Electives, usually the coin of the realm given the possibility of sustained and focused study, and including such topics as world music, opera, 18th-century chamber music, model composition, 19th-century Lieder, compositional techniques since 1950, and so forth, have all but disappeared, just when today's young musicians must be as well-rounded as possible in order to be prepared for ever-increasing challenges. It is one thing not to be part of a small group of interested students studying Schumann's Liederkreis, op. 39, but quite another for a student to have never encountered terms like invertible counterpoint, set class, species, ritornello form, octatonic, and so forth, let alone explored the literature and compositional techniques that bring these terms to life. And perhaps worse is the litmus test of comprehension and mastery. Model composition in the theory class and improvisation in the aural skills may not be accommodated into today's constricted curricula.
And it is here where schools rely on adjunct faculty, those often hired initially in the area of aural skills. They generally range from newly minted PhDs or DMAs with little or no experience teaching in the undergraduate trenches, or, often, they are drawn from their own institution's graduate program; on occasion, even talented undergraduates find themselves in front of their peers. And without proper preparation, such as that rarely offered course in music theory pedagogy or what in the past was the mentorship by faculty (now impossible given increased teaching loads that prevent them from offering their own experience), everyone is shortchanged. This particularly unfortunate circumstance occurs most often in the aural skills curriculum, since it is here that theory concepts and performance skills are wed. This is not to say that many adjuncts might not be wonderful colleagues, highly trained, and monsters in the classroom, but they cannot be expected to participate in departmental- or school-wide service, advising, and so forth, which means that those few full-time (tenure-track) faculty have additional time-consuming extra work. This huge increase in responsibilities for full-time faculty is now at unprecedented levels.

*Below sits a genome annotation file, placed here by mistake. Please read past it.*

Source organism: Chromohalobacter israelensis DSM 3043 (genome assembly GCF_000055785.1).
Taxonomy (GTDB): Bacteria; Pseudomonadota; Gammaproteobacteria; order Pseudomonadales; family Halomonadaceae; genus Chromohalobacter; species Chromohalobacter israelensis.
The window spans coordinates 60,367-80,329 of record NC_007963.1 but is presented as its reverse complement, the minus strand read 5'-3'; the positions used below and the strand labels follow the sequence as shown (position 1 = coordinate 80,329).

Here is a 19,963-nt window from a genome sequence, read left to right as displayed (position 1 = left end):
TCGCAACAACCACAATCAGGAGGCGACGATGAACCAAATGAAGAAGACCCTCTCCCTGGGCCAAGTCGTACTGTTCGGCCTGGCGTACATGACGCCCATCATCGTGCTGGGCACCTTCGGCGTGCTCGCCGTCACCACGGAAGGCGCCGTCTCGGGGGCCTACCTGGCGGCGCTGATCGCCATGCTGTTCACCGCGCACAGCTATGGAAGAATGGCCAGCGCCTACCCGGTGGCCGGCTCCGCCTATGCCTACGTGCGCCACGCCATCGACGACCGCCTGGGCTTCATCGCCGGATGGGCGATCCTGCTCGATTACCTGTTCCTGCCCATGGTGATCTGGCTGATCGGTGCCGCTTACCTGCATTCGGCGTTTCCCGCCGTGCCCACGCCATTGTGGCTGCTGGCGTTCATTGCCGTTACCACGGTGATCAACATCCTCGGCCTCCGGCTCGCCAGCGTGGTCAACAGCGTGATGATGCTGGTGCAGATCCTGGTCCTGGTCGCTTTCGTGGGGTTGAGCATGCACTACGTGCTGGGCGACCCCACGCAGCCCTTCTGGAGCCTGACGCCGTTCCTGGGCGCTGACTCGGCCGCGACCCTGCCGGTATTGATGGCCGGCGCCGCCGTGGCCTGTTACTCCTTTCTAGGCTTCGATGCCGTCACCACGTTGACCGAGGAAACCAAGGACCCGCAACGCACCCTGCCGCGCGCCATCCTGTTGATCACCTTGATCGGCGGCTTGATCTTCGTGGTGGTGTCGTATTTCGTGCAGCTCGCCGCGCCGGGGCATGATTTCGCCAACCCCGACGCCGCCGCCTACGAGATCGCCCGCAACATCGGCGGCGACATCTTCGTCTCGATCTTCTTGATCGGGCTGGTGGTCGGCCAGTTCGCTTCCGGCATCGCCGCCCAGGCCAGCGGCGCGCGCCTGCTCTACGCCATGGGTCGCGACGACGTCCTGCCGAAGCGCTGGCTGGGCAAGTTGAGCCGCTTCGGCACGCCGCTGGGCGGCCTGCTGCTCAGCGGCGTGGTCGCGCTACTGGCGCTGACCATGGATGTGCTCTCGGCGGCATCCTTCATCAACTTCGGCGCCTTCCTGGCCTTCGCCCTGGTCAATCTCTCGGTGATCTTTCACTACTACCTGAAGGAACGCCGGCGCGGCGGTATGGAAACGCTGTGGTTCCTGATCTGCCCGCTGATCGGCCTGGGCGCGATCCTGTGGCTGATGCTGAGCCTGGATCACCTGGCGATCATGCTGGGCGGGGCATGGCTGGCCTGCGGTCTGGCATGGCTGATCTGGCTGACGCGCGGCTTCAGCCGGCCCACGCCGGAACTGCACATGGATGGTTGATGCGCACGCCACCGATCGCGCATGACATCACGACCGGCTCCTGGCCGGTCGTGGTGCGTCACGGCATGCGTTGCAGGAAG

And what lies in store for adjuncts, many of whom hold terminal degrees, are first-rate performers, engaging teachers, productive scholars, and yet have just not secured one of those few full-time tenure-track positions offered each year throughout the country? These spectacularly over-qualified adjuncts are usually paid by the course, and when transportation costs, preparation, teaching, and meeting with students are factored in, the compensation is dismal. The average pay for teaching a one-semester course is $2600, or $160 per week over 15 weeks (we must not forget that the school year is only 30 weeks, leaving the adjunct 22 weeks without pay). If the course meets three times per week and preparation and grading consume four hours for each class meeting, the number of hours invested each week is roughly 20, some 300 hours per semester: a sad and insulting pay rate of $8.50 per hour, chiseled away by the need to buy gasoline, etc. To reach the poverty level in the U.S of $15,900 for a two-person household with one income earner, an adjunct instructor would need to teach at least six courses per year. A full-time load for tenure-track assistant professors varies, but in general ranges between two and three courses per semester, and these folks are paid four or five times more than the adjunct instructor, not to mention the benefits accompanying a full-time position. And what will happen when our full professors over the age of 55 begin to retire during the next dozen years and tenure becomes a thing of the past save for a few elite institutions?